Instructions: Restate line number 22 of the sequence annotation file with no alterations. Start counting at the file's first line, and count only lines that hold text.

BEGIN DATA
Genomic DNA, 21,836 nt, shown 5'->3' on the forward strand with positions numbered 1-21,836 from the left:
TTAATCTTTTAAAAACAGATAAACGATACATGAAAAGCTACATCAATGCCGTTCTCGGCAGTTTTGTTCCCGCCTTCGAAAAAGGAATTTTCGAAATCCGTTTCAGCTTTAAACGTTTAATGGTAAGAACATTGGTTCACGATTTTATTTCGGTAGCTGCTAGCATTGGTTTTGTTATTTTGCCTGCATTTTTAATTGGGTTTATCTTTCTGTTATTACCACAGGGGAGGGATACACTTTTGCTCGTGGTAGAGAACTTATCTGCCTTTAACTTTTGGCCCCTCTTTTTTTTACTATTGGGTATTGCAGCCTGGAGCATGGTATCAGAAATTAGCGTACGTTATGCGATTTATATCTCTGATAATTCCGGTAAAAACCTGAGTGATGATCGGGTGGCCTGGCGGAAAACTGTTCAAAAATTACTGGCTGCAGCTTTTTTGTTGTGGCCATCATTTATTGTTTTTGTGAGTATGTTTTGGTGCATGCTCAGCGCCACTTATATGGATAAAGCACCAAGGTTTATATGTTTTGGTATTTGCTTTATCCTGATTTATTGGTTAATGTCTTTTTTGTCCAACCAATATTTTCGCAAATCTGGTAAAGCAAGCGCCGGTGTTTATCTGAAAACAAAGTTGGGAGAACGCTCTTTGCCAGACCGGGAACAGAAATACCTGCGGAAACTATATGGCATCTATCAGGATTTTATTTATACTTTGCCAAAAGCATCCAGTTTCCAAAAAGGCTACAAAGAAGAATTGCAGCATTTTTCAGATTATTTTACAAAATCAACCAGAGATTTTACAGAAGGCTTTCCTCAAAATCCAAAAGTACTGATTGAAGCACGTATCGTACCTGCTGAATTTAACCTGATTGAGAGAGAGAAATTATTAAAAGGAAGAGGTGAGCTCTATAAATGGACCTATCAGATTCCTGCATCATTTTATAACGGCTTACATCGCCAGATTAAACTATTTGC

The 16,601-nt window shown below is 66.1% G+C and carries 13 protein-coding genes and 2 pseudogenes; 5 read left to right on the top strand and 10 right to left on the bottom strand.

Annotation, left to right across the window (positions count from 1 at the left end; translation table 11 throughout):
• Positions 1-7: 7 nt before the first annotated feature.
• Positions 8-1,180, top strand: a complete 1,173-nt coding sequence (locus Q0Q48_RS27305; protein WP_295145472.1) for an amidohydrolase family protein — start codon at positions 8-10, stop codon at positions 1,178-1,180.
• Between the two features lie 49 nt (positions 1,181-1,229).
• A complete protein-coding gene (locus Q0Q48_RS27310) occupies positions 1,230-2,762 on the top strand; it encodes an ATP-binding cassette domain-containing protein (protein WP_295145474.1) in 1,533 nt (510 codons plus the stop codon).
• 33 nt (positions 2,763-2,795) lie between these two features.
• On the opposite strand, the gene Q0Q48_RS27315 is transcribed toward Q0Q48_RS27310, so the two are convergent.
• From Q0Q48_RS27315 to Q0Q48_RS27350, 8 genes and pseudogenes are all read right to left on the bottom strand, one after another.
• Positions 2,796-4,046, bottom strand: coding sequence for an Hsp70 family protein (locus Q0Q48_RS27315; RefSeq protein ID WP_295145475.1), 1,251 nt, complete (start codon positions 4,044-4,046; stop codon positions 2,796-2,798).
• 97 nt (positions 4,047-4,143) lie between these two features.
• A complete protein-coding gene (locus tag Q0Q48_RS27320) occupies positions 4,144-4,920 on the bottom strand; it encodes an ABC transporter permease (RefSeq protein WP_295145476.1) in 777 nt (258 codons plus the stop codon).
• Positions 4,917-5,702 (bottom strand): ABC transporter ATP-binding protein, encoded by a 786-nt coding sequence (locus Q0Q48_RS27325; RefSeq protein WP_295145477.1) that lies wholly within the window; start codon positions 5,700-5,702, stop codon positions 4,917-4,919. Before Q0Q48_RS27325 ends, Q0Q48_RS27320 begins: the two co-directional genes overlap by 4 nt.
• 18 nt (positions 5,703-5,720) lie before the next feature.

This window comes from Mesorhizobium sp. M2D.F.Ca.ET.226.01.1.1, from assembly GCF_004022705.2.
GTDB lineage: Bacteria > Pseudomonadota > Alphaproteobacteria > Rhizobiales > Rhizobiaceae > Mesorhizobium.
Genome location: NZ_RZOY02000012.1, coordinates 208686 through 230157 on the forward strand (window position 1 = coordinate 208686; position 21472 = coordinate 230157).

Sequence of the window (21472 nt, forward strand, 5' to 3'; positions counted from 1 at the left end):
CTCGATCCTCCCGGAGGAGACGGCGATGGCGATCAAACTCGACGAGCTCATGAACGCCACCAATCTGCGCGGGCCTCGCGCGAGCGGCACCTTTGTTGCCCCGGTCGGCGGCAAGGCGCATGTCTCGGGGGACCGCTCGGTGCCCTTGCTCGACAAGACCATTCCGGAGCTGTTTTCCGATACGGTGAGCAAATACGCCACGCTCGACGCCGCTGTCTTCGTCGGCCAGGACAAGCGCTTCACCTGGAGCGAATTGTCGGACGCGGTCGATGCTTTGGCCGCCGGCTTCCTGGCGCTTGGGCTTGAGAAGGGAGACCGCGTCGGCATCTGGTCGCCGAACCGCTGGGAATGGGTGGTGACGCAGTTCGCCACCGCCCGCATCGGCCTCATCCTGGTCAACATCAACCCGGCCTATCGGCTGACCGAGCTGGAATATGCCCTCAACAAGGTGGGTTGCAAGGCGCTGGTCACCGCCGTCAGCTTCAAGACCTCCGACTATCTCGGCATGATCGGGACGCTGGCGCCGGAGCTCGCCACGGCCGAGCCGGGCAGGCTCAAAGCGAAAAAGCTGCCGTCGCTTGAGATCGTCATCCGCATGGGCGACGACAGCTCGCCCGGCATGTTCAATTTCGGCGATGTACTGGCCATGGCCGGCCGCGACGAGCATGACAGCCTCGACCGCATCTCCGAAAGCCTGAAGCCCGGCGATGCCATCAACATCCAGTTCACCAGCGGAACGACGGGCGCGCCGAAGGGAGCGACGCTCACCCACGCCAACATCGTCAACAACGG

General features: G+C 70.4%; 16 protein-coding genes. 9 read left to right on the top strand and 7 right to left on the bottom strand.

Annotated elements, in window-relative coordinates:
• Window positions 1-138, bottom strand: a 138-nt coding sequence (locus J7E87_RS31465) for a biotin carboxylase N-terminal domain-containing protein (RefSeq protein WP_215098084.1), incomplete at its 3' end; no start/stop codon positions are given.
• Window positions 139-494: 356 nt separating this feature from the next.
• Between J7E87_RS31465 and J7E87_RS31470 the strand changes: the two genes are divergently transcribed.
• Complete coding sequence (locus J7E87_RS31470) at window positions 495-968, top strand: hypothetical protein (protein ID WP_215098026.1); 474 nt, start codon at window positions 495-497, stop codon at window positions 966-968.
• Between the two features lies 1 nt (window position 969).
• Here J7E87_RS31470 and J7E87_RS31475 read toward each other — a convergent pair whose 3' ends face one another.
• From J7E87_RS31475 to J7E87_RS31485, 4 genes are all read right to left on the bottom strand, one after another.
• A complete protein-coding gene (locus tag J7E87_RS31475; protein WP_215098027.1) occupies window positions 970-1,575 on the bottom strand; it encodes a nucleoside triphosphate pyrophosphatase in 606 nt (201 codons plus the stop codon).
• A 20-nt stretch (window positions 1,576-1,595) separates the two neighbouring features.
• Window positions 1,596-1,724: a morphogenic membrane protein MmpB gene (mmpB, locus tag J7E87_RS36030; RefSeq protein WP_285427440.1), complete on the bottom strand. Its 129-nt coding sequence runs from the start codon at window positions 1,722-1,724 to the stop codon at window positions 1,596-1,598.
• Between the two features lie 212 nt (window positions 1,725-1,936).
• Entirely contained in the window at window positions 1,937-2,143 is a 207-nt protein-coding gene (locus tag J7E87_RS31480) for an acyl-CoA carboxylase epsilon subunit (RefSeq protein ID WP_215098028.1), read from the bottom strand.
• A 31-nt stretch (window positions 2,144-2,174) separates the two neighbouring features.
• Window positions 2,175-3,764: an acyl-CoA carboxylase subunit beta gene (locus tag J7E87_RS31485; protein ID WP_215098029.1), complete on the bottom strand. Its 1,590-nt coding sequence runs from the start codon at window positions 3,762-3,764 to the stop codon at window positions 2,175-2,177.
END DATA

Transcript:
General features: G+C 70.4%; 16 protein-coding genes. 9 read left to right on the top strand and 7 right to left on the bottom strand.